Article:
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State College Toastmasters Aim to Boost Confidence, Leadership Skills

by and on March 20, 2017 5:00 AM

Distinguished Toastmaster Patti Thor notes that, “When we’re children, everyone encourages us to walk and talk. As soon as we master that, they say, ‘Be quiet, stop talking.’”

Some people, according to Thor, never recover that ease in their speech. That’s where Toastmasters International can help.

“I remember one woman who didn’t even want to speak her name when she first came,” Thor said. “It’s exciting to see people grow and become more comfortable as they continue in Toastmasters.”

Toastmasters International is a world leader in communication and leadership development, with more than 345,000 memberships. Toastmasters clubs operate in 142 countries.

The State College area boasts four Toastmasters clubs. They encourage people to form new groups to grow the membership and allow more individuals to improve their ability to speak more comfortably, communicate and “think on their feet.”

Thor has held the rank of Distinguished Toastmaster since 2011. She had to give close to 50 speeches and serve in leadership roles in her club, Penn State Pingers, to earn that title. Thor is the Division C director.

“Whether you are looking to advance your career or advocate for your favorite cause, better speaking and leadership skills will improve your chances of success,” said Thor. "Toastmasters Clubs offer members and guests a safe place to learn and practice with the help and support of senior members who give valuable and encouraging feedback.

“It is a great way to boost your confidence and the audience will always be kind.”

Toastmasters clubs provide a supportive environment, where everyone is growing and championing one another to better their performances, according to Thor. “Whether you are a seasoned professional or a petrified first-timer, you will be reassured with two to three things you did well and motivated with one or two areas in which you can improve,” Thor said.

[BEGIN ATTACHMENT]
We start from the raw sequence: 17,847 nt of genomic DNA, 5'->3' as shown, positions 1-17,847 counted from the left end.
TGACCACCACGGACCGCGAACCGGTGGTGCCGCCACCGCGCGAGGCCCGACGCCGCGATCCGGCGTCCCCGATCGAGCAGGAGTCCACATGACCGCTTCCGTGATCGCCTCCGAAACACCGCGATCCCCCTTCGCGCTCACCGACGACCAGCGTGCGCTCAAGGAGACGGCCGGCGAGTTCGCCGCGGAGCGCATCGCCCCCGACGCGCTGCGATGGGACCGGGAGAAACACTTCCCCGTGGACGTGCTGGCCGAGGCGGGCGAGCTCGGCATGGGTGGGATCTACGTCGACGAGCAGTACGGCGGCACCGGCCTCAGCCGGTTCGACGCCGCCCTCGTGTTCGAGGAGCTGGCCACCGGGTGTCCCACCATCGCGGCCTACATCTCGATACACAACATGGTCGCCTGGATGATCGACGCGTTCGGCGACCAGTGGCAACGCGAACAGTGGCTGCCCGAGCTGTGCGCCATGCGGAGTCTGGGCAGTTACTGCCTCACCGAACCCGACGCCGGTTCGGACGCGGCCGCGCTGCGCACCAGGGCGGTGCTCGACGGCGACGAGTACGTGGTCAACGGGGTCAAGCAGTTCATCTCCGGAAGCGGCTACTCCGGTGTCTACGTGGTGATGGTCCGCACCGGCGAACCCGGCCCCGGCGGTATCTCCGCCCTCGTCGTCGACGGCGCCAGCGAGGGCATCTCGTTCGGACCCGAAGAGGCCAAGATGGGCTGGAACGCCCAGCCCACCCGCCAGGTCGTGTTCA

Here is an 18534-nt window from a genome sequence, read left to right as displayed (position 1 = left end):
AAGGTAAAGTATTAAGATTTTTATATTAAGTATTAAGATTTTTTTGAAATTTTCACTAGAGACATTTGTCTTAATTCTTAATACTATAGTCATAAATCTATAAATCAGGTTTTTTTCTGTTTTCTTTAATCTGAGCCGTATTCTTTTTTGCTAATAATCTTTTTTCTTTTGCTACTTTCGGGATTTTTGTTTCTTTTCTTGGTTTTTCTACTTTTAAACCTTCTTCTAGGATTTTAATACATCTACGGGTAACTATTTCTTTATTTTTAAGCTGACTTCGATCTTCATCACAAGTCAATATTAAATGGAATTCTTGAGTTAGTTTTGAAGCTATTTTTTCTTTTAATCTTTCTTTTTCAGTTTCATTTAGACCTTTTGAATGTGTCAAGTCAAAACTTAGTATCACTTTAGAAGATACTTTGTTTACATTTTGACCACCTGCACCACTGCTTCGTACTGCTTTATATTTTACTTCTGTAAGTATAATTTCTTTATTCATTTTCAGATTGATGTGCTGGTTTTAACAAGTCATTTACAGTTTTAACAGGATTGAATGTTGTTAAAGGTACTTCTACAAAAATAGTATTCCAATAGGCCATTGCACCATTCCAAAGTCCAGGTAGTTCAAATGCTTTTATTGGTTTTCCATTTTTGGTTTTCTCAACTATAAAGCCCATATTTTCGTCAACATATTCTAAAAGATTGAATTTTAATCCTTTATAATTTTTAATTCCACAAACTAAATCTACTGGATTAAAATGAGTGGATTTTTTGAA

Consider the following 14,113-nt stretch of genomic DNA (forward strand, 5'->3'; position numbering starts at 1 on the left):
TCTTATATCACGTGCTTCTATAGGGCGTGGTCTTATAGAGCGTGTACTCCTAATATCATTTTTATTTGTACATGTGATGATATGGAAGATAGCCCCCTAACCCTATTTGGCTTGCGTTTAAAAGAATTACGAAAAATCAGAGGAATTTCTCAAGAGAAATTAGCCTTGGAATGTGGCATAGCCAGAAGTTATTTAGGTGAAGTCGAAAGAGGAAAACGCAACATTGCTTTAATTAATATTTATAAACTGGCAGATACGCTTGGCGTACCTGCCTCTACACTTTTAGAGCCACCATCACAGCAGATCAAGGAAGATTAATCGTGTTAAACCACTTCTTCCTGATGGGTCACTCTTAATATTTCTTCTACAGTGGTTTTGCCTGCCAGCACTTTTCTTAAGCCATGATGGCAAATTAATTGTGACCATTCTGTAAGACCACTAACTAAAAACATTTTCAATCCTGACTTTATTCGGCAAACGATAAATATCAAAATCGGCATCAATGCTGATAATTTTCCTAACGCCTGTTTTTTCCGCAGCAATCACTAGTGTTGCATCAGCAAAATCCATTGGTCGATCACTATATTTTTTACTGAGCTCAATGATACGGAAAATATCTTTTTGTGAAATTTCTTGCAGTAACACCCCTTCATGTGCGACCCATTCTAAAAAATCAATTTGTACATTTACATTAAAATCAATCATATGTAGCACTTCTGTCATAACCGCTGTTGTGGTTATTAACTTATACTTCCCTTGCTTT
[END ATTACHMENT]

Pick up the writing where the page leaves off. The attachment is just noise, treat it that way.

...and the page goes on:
Everyone works at their own pace on projects in the Toastmasters clubs. A typical meeting usually starts with an invocation and the word of the day. Then someone presents a humorous moment. Usually, there are two or three speakers per meeting and they have an evaluator assigned to them.

There is a portion of the meeting devoted to table topics where a “table top master" asks a question and picks someone randomly to answer. This requires the answerer to think quickly and answer in one or two minutes.

The District Toastmasters Conference will be held on Friday, April 7, through Sunday, April 9, at the Penn Stater Hotel and Conference Centre in State College. The winner from the Saturday, March 18, Division C International Speech Contest and Evaluation Speech Contest will complete on Saturday, April 8, at the district event. Winners there will go on to compete at the International Toastmasters Conference in Vancouver, British Columbia, in August.

Every Toastmaster's journey begins with a single speech. “The most magical part of the Toastmasters journey is to witness each member build courage and competence,” said Thor.

For more information, visit www.toastmasters.org.



This story was produced by the staff at the Centre County Gazette. It was re-published with permission. The Centre County Gazette is a weekly publication, available at many locations around Centre County every Thursday morning.


Connie Cousins covers Centre County for the Gazette.
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